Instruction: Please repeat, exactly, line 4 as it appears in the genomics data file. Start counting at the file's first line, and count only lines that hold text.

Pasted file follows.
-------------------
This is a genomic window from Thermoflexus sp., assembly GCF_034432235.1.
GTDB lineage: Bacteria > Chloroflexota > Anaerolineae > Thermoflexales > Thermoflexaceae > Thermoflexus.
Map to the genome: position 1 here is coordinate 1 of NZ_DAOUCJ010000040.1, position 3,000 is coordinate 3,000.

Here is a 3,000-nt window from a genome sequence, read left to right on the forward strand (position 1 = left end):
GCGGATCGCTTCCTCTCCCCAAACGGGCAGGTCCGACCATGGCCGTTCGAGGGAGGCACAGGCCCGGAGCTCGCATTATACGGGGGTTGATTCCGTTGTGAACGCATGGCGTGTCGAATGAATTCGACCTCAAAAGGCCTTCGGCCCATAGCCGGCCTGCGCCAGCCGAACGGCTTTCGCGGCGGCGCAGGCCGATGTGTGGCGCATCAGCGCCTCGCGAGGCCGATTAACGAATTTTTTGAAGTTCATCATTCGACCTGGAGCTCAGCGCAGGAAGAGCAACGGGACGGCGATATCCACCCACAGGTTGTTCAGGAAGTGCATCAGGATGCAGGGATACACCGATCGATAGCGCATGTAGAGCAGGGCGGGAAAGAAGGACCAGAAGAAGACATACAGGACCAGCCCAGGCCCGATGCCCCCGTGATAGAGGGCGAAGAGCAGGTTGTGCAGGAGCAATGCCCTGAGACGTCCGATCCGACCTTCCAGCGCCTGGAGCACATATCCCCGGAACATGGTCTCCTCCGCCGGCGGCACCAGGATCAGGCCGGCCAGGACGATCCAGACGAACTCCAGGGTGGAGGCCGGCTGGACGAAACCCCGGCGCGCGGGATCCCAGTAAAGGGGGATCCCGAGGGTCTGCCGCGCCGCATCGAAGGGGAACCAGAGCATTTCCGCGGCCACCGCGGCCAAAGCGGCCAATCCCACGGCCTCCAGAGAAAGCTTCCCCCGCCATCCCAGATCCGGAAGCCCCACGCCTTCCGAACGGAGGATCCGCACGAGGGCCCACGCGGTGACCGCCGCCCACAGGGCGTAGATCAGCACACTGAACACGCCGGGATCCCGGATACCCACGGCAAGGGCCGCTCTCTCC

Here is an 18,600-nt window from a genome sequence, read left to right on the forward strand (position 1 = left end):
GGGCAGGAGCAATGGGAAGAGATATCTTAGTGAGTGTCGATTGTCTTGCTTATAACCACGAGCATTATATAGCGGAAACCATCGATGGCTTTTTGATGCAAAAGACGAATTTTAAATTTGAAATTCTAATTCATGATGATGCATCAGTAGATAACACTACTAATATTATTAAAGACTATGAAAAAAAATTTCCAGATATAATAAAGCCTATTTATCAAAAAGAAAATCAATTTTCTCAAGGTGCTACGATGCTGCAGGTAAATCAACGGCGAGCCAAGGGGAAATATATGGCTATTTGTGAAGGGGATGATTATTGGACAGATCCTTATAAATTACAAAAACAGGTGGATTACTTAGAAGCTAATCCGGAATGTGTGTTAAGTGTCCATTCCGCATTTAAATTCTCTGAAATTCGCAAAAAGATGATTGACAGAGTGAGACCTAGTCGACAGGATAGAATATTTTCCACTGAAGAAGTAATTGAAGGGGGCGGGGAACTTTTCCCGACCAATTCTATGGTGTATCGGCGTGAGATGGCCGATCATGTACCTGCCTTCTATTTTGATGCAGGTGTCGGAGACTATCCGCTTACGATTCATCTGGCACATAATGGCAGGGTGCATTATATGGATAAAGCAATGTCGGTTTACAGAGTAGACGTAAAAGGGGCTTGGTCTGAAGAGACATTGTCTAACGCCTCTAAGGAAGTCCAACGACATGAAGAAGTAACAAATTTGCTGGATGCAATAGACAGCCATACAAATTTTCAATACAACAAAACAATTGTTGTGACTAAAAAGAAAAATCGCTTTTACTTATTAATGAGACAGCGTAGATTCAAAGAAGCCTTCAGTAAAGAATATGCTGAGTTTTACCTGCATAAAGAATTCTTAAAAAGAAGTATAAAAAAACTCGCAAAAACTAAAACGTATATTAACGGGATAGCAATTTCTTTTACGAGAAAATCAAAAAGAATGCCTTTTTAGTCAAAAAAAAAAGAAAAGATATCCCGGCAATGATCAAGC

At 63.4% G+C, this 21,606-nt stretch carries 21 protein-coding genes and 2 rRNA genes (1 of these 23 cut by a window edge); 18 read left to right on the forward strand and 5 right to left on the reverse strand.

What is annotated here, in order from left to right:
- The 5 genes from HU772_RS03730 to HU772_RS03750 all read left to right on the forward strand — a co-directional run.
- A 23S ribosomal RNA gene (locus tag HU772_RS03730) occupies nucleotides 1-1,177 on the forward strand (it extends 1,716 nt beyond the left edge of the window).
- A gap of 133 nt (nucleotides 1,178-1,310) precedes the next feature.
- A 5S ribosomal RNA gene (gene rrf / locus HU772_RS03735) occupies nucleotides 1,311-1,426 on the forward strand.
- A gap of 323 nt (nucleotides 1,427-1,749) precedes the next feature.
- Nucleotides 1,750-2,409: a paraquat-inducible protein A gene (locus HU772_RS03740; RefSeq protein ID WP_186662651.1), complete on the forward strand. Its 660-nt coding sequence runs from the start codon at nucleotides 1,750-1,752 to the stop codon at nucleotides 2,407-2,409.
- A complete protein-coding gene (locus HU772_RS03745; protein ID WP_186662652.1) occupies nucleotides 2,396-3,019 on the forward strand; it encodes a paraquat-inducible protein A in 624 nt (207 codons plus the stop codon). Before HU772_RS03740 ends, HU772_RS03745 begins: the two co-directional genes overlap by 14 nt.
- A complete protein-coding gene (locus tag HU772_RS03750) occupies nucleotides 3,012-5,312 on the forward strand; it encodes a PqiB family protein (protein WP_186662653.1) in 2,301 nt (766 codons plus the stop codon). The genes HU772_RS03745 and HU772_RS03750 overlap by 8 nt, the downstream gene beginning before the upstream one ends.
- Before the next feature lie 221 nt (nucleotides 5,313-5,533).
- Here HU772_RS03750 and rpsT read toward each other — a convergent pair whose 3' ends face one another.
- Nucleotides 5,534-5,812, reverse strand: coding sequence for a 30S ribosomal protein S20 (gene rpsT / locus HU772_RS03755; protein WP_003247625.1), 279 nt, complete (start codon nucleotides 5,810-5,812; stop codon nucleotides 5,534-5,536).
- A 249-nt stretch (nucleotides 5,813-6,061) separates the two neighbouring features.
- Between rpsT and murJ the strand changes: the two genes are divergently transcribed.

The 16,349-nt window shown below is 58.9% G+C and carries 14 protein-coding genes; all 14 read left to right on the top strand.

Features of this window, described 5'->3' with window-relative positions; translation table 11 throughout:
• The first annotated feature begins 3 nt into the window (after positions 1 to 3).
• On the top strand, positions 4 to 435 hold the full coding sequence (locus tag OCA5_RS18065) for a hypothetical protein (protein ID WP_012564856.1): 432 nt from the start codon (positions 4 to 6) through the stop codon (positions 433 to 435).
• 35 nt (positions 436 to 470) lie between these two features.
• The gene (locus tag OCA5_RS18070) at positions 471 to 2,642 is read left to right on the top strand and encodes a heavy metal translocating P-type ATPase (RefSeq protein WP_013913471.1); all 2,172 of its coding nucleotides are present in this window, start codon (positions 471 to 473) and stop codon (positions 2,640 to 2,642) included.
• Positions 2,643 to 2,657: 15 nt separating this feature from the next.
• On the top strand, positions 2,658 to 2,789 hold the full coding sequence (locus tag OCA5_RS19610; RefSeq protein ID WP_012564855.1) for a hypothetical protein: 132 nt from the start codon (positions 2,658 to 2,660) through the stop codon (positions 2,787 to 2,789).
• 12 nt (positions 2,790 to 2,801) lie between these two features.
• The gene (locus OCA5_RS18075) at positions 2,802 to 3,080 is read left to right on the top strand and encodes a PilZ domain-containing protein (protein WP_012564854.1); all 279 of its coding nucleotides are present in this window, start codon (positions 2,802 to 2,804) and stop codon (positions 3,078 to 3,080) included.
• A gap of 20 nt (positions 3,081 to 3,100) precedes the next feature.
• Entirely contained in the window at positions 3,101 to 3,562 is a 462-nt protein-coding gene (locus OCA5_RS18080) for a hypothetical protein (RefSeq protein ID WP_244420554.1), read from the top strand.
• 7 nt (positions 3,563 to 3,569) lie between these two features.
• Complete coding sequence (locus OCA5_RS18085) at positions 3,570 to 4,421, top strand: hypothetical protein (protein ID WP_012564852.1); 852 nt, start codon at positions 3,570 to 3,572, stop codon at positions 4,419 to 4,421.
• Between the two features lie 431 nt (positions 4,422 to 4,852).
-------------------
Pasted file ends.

Here is a 3,000-nt window from a genome sequence, read left to right on the forward strand (position 1 = left end):